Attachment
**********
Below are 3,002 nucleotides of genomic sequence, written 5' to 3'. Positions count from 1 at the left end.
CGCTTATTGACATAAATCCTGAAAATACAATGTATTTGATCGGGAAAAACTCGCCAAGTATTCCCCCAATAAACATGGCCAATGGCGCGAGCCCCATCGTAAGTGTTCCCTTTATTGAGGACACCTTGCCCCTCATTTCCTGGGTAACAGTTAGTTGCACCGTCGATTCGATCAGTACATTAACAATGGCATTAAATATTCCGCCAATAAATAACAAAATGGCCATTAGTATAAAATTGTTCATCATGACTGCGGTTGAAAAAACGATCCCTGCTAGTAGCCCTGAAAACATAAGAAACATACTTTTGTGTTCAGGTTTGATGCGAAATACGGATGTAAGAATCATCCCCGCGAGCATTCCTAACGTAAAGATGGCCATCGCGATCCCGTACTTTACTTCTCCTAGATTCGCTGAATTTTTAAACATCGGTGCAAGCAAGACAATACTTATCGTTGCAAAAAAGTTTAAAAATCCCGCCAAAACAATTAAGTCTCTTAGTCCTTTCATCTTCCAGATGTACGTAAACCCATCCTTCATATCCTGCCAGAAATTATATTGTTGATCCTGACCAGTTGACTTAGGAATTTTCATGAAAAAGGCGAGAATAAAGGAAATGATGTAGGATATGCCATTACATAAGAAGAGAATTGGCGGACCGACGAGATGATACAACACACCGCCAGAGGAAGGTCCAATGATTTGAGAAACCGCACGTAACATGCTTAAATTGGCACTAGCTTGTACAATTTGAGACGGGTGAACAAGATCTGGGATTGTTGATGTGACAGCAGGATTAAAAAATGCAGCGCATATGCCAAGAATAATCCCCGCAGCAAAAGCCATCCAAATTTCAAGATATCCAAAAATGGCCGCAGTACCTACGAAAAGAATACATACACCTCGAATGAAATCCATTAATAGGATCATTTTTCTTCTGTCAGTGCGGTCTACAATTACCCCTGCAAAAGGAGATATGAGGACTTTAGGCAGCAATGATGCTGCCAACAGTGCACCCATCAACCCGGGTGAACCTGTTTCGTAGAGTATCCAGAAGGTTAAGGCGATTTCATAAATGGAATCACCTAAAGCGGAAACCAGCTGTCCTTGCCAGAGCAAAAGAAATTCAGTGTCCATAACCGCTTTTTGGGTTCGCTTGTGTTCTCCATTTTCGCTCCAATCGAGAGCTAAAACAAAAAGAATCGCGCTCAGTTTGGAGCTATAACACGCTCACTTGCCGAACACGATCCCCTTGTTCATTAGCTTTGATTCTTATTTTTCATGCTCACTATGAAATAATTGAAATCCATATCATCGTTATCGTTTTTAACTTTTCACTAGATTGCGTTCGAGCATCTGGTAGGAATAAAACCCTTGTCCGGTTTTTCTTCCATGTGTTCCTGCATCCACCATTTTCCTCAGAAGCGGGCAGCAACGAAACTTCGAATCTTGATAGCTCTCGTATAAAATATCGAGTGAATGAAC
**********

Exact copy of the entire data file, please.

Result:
Below are 3,002 nucleotides of genomic sequence, written 5' to 3'. Positions count from 1 at the left end.
CGCTTATTGACATAAATCCTGAAAATACAATGTATTTGATCGGGAAAAACTCGCCAAGTATTCCCCCAATAAACATGGCCAATGGCGCGAGCCCCATCGTAAGTGTTCCCTTTATTGAGGACACCTTGCCCCTCATTTCCTGGGTAACAGTTAGTTGCACCGTCGATTCGATCAGTACATTAACAATGGCATTAAATATTCCGCCAATAAATAACAAAATGGCCATTAGTATAAAATTGTTCATCATGACTGCGGTTGAAAAAACGATCCCTGCTAGTAGCCCTGAAAACATAAGAAACATACTTTTGTGTTCAGGTTTGATGCGAAATACGGATGTAAGAATCATCCCCGCGAGCATTCCTAACGTAAAGATGGCCATCGCGATCCCGTACTTTACTTCTCCTAGATTCGCTGAATTTTTAAACATCGGTGCAAGCAAGACAATACTTATCGTTGCAAAAAAGTTTAAAAATCCCGCCAAAACAATTAAGTCTCTTAGTCCTTTCATCTTCCAGATGTACGTAAACCCATCCTTCATATCCTGCCAGAAATTATATTGTTGATCCTGACCAGTTGACTTAGGAATTTTCATGAAAAAGGCGAGAATAAAGGAAATGATGTAGGATATGCCATTACATAAGAAGAGAATTGGCGGACCGACGAGATGATACAACACACCGCCAGAGGAAGGTCCAATGATTTGAGAAACCGCACGTAACATGCTTAAATTGGCACTAGCTTGTACAATTTGAGACGGGTGAACAAGATCTGGGATTGTTGATGTGACAGCAGGATTAAAAAATGCAGCGCATATGCCAAGAATAATCCCCGCAGCAAAAGCCATCCAAATTTCAAGATATCCAAAAATGGCCGCAGTACCTACGAAAAGAATACATACACCTCGAATGAAATCCATTAATAGGATCATTTTTCTTCTGTCAGTGCGGTCTACAATTACCCCTGCAAAAGGAGATATGAGGACTTTAGGCAGCAATGATGCTGCCAACAGTGCACCCATCAACCCGGGTGAACCTGTTTCGTAGAGTATCCAGAAGGTTAAGGCGATTTCATAAATGGAATCACCTAAAGCGGAAACCAGCTGTCCTTGCCAGAGCAAAAGAAATTCAGTGTCCATAACCGCTTTTTGGGTTCGCTTGTGTTCTCCATTTTCGCTCCAATCGAGAGCTAAAACAAAAAGAATCGCGCTCAGTTTGGAGCTATAACACGCTCACTTGCCGAACACGATCCCCTTGTTCATTAGCTTTGATTCTTATTTTTCATGCTCACTATGAAATAATTGAAATCCATATCATCGTTATCGTTTTTAACTTTTCACTAGATTGCGTTCGAGCATCTGGTAGGAATAAAACCCTTGTCCGGTTTTTCTTCCATGTGTTCCTGCATCCACCATTTTCCTCAGAAGCGGGCAGCAACGAAACTTCGAATCTTGATAGCTCTCGTATAAAATATCGAGTGAATGAAC